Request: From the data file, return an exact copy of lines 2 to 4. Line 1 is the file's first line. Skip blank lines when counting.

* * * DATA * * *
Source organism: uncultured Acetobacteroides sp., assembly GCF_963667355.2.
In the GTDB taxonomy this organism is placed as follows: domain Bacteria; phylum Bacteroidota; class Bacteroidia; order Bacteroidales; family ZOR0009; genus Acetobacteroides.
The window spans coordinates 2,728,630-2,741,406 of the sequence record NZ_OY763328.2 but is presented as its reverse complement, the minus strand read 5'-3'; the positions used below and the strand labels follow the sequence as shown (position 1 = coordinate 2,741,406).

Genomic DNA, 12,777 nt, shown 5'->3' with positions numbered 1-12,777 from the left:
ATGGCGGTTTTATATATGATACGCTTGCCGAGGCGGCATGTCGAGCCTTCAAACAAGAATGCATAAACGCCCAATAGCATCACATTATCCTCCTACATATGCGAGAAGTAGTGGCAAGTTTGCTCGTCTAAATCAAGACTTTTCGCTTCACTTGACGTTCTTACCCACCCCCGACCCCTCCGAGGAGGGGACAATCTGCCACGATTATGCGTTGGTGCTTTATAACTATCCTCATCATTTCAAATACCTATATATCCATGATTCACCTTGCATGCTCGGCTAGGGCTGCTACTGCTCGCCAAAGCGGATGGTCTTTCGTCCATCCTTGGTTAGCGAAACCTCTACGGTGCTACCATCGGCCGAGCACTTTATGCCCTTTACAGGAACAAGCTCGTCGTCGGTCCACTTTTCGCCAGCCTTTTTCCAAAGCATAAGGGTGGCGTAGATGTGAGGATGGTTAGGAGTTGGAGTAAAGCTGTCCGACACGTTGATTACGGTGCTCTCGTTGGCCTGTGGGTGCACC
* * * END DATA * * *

In the GTDB taxonomy this organism is placed as follows: domain Bacteria; phylum Bacteroidota; class Bacteroidia; order Bacteroidales; family ZOR0009; genus Acetobacteroides.
The window spans coordinates 2,728,630-2,741,406 of the sequence record NZ_OY763328.2 but is presented as its reverse complement, the minus strand read 5'-3'; the positions used below and the strand labels follow the sequence as shown (position 1 = coordinate 2,741,406).

Genomic DNA, 12,777 nt, shown 5'->3' with positions numbered 1-12,777 from the left: